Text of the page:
Five year fixed rate mortgages - What I need to know

Arranging a mortgage can be a daunting process. For many it’s a complicated minefield of confusing percentage rates, financial jargon, and lots of small print. We’ve put together a guide to help you decide if a fixed rate mortgage is right for you…

Tobi Owens From the Mortgages team
minute read

How can I pick the right five year fixed mortgage rate for me?

Once you’ve weighed up the pros and cons and have decided a five year fixed rate mortgage is probably right for you, there’s plenty to think about. While you’re  choosing a lender, there are two immediate things you need to consider are:

The rate itself:  mortgage rates are determined by a variety of factors; your credit history, your location, and the size of your down payment. The higher your deposit, the lower your offered interest rates are likely to be.  

Obviously you’ll want to find the lowest rate available to you, but be wary as some of the lowest fixed rate mortgages may have high arrangement fees.

Fees & charges:  read the small print and make sure you know exactly what you’ll be charged upfront, and what you’ll be charged if you cancel. Even if the second scenario sounds unlikely, it’s always good to consider these things just in case.

When choosing a mortgage, it is very important to work out the total cost – rate plus fees – to ensure that you are comparing like for like.

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What are the benefits of a five year fixed rate mortgage?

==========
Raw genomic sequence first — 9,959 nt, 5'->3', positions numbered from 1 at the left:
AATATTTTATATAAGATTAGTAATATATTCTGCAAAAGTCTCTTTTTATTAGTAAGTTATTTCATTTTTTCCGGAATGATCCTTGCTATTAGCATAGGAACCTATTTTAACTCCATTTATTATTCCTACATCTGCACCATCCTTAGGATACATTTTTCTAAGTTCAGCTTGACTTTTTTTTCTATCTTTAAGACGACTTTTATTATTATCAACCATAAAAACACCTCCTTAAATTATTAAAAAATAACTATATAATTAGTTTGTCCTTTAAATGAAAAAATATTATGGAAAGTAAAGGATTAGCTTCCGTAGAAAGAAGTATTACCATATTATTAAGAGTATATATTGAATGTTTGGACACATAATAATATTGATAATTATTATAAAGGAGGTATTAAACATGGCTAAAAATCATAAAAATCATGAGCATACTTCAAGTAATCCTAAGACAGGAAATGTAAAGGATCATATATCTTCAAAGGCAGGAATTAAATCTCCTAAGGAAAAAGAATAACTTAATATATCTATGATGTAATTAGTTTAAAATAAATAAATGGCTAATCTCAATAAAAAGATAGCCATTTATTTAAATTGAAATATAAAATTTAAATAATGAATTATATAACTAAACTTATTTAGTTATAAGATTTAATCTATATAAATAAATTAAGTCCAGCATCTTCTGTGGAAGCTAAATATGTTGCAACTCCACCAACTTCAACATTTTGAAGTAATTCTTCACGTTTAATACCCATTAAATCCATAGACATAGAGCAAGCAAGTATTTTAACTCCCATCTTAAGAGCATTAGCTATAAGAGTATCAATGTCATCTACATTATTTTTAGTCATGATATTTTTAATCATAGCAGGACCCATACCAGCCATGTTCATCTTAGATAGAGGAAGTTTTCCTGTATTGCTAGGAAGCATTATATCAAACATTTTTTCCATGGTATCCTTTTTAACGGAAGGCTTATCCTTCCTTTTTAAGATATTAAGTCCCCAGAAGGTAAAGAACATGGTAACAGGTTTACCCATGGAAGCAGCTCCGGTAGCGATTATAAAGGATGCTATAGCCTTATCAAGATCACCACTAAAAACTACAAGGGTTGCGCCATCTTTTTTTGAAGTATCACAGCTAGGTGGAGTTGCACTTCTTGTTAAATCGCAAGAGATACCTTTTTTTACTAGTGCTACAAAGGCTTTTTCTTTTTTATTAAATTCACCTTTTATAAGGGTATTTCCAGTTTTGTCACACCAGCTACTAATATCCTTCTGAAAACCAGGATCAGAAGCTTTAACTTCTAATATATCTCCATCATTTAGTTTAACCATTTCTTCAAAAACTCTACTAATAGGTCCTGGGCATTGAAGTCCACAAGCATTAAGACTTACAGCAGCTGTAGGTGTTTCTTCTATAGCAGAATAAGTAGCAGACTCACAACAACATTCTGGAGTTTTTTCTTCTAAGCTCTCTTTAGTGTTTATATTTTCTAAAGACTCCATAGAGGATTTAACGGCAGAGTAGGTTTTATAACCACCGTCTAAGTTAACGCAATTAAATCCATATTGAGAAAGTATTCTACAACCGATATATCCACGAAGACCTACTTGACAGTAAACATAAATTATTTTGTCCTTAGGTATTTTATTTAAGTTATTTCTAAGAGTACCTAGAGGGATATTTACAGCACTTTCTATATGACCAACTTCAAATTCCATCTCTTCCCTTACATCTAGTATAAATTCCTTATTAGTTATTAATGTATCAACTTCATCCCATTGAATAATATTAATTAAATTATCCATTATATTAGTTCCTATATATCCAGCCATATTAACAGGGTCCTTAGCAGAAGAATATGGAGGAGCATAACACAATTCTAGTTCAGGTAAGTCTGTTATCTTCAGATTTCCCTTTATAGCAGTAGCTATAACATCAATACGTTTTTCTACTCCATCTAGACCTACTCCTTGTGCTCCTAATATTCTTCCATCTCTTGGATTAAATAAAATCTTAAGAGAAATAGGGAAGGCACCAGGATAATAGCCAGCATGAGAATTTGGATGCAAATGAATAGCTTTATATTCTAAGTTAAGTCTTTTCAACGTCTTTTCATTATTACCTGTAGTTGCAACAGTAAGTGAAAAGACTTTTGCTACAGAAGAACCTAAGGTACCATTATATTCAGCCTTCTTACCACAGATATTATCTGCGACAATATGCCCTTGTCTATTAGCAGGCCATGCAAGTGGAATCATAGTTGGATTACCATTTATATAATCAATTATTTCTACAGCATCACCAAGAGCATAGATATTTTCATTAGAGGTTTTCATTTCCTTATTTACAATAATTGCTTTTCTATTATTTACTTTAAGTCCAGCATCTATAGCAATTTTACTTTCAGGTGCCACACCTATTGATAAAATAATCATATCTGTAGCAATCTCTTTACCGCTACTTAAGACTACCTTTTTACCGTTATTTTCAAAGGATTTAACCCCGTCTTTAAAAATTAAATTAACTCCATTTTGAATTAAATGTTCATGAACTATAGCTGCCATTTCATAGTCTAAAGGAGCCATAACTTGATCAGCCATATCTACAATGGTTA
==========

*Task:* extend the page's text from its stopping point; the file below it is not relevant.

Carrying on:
• Your interest rate is fixed: even if interest rates in the market rise (or fall), yours won’t change for the first five years
  • You’ll know what you’re paying each month: as long as you keep up with repayments right down to the last penny.
  • It makes budgeting a breeze: with no surprises, a five year fixed rate mortgage allows you to budget around your repayments more effectively. This in turn gives you more financial freedom to plan for the future – potentially putting you in a better position when those five years are up.

What are the disadvantages?

  • Your interest rate is fixed: even if interest rates fall, yours will stay the same for those first five years so you could pay more than you might on a tracker mortgage.
  • Hefty fees: when arranging a five year fixed rate mortgage, you typically have to pay a fee. If you can’t afford to pay the fee upfront, you can potentially have the amount added to your mortgage – though you’ll have to pay interest on that too.
  • Changing your mortgage is pricey: if for whatever reason during those five years you decide you want to opt out of your fixed term rate, then most mortgage lenders may charge you a penalty. Depending on when you want to leave, the Early Repayment Charges (ERC) could cost you thousands of pounds, so make you only take a fixed term if you’re sure you’re going to stay in it for the full  fixed period.

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